Installing new kitchen cabinets can be a highly rewarding job - and a bit of a nightmare. For many of us, the idea of walking into a fresh, clean kitchen can be a real thrill. The cupboards smell good; there’s no old food or oil stains; the cabinet hinges work crisply and quietly - it’s the modern dream. The trouble is getting to that outcome. Ripping out old kitchen cabinets and putting in place nice new ones can be thankless, dusty, and messy work. It’s work you could try to do yourself. Or it’s work that you could get a little help with.
There is a world of different types of kitchen cabinet available for you to think over and make plans about. Some of the popular styles include:
Shaker style cabinets. Shaker style cabinets - used in a lot of Scandinavian kitchen designs - are based around a five-piece design. They use one large flat piece as a backing, with four smaller slats operating as a border around the cabinet door. The effect is simple, clean, yet homely.
Flat panels. These cabinets, as the name suggests, feature one flat panel that operates as a door. The effect is more minimal and overtly modern than the shaker style cabinets. Handles can be installed on the flat panels or, for an even more spare look, they can operate without handles but with a push system.
Louvred cabinets. This cabinet style creates a country-style or farmhouse aesthetic. Louvred cabinets typically feature horizontal wooden slats, sitting in a bordered wooden frame. The wooden slat style is good for ventilation.
Once you’ve chosen your broad cabinet design, that will not be the end of your task in selecting the look you want for your kitchen. Some of the other things you will probably have to consider include:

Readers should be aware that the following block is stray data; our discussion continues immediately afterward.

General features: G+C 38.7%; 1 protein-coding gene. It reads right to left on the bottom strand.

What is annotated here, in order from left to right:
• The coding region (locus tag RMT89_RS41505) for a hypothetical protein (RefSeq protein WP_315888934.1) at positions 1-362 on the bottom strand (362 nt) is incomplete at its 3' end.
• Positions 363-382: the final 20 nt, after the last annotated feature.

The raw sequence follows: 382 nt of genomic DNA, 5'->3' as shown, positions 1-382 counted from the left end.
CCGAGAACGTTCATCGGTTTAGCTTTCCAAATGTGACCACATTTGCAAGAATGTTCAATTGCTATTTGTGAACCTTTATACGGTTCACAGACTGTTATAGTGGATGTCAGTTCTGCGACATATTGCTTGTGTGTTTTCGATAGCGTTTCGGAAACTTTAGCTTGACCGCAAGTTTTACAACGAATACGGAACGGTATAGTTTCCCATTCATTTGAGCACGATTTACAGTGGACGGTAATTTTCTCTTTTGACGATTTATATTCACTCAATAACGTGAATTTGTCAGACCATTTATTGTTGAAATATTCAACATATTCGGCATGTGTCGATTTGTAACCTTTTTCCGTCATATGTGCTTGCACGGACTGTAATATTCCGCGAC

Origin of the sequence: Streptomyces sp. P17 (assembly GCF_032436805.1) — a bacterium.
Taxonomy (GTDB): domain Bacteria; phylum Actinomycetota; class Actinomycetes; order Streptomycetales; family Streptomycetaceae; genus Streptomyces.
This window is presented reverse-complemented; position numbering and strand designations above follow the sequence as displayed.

What sort of handles do you want on your cabinets?
Do you want any lighting in your cabinets?
Do you want bin drawers?
What sort of materials do you want your cabinets made from?
Would you consider specialised corner cabinets?
The cost of buying kitchen cabinets - not including the cost of installation - can vary enormously. An inexpensive fit-out for a small kitchen can be procured from as little as $3000. But that, of course, can increase exponentially once the size of the kitchen increases, and once the quality of the materials increases. Even an IKEA kitchen pack can cost around $7000 or more if it includes hardwood materials.
The amount you’ll want to spend will, of course, depend on your capacity to pay and your priorities. But keep in mind that buying the cabinetry materials and packs is only one part of what you’ll have to pay. Unless you’re doing the job yourself, you’ll also have to cover the cost of removing your existing cabinetry and installing the new cabinets.
Unless you really know what you’re doing, it might be a good idea to hire someone with a bit of experience to help with your kitchen cabinet installation.
If you’re trying to do the job yourself, you’ll first need to have confirmed that the cabinet packs you’re purchasing fit into your kitchen. You’ll also need to know how to remove your existing cabinets and be confident in your capacity to install the new ones.
An experienced tradesperson or handyman, however, should know about the potential pitfalls in all these elements of the kitchen cabinet installation task. There’s a good chance you’ll end up spending a fair bit of time in your kitchen - it would be a drag if you had to spend that time looking at crooked cabinets!
There are a host of small things that can go wrong with your kitchen cabinets, either before they have been installed or after. Sometimes you might need to repair features of your cabinet packs that have not been installed properly. At other times you might need to find fixes for simple wear and tear. Some common kitchen cabinet repair tasks include:
Cabinet doors bang too loud. The general fix for this is to install some stick-on bumpers on doorframes.
Cabinet drawers start to stick. You might need to lubricate the draw runners.